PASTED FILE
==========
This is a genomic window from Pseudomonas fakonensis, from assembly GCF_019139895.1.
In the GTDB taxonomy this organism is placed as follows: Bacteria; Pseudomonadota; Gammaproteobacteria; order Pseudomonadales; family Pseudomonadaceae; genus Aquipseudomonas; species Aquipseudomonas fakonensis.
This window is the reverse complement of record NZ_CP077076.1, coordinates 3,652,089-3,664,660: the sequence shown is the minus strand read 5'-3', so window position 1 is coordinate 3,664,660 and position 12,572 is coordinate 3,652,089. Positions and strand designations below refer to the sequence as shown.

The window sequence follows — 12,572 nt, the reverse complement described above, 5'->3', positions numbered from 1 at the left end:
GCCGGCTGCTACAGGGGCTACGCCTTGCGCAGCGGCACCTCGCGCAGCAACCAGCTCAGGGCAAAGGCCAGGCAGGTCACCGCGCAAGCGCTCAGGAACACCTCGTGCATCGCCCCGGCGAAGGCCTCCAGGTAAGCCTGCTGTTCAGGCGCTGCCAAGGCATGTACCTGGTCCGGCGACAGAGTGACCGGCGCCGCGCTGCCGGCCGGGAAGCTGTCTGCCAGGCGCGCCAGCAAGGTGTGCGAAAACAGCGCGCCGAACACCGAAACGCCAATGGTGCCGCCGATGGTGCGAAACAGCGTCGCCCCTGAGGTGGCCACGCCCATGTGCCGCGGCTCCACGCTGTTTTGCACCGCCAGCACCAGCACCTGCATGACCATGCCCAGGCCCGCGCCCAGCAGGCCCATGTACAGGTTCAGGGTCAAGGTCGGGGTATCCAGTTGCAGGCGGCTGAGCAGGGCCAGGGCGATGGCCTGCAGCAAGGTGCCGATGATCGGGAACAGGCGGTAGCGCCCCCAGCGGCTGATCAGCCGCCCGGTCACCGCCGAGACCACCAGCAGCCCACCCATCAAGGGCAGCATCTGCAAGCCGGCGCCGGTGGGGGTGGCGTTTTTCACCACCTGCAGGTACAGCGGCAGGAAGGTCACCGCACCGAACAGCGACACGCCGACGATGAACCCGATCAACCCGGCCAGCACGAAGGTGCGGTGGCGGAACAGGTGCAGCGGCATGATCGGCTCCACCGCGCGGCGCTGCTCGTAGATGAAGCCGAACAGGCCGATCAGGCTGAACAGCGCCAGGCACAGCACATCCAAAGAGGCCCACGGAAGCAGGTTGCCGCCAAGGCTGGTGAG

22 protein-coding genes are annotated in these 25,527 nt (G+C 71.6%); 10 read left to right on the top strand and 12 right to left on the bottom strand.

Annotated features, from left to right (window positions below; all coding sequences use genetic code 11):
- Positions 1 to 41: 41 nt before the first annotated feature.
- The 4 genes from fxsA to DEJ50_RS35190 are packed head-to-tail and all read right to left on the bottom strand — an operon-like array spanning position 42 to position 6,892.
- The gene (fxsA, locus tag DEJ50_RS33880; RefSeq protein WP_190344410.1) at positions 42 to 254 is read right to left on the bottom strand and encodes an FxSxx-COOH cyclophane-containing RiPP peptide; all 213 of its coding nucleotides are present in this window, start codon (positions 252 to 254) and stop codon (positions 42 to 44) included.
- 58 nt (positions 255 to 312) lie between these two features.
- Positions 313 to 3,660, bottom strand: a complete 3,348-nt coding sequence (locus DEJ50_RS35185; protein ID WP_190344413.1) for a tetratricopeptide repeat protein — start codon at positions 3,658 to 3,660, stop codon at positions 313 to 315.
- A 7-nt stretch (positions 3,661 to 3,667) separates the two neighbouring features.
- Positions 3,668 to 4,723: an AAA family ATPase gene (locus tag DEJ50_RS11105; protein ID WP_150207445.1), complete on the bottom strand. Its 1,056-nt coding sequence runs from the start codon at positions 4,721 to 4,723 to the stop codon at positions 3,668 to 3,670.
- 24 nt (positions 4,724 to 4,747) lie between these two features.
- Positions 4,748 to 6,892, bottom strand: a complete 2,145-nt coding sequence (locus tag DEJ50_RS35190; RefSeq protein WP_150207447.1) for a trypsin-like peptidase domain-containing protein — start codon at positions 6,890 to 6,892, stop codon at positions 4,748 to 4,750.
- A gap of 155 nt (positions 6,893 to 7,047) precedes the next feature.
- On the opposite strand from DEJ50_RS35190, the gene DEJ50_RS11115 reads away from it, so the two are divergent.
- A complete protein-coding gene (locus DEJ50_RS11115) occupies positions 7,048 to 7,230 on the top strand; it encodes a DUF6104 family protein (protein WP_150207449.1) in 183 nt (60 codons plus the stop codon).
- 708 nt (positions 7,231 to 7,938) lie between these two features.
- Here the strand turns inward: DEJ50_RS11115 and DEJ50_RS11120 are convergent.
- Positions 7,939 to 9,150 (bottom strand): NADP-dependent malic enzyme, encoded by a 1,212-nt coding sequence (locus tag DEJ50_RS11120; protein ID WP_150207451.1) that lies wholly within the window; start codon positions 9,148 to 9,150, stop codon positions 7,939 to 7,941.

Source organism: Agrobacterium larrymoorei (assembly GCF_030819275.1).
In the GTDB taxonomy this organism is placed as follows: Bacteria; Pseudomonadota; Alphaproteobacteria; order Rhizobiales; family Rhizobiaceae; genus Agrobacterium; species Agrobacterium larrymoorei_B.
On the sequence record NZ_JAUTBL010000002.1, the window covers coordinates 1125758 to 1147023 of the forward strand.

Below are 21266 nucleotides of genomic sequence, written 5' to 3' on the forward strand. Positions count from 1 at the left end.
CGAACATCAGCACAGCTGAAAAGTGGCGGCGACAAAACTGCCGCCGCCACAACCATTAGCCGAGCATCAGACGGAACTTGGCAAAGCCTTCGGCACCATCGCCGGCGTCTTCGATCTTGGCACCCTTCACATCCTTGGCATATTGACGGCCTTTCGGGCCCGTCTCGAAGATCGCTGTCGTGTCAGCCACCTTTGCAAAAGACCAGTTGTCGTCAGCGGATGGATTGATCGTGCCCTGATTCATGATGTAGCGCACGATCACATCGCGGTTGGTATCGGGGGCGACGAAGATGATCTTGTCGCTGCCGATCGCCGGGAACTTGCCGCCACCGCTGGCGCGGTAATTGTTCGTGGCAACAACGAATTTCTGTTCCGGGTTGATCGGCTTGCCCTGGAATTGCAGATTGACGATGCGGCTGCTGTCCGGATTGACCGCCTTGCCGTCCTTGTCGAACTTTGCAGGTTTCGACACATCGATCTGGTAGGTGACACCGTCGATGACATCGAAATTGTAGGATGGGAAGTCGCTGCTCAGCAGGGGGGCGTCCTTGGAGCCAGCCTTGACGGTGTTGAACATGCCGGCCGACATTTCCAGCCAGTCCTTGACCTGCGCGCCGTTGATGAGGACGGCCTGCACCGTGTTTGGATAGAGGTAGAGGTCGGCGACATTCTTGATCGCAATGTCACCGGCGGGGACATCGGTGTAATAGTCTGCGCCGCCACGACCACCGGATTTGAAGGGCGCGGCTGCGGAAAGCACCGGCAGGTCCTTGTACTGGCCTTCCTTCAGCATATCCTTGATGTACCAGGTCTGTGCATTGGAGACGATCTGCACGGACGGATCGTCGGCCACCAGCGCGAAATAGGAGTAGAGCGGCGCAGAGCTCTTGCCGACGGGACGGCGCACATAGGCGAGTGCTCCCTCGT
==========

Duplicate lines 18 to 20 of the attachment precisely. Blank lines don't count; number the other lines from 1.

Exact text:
- On the opposite strand from DEJ50_RS35190, the gene DEJ50_RS11115 reads away from it, so the two are divergent.
- A complete protein-coding gene (locus DEJ50_RS11115) occupies positions 7,048 to 7,230 on the top strand; it encodes a DUF6104 family protein (protein WP_150207449.1) in 183 nt (60 codons plus the stop codon).
- 708 nt (positions 7,231 to 7,938) lie between these two features.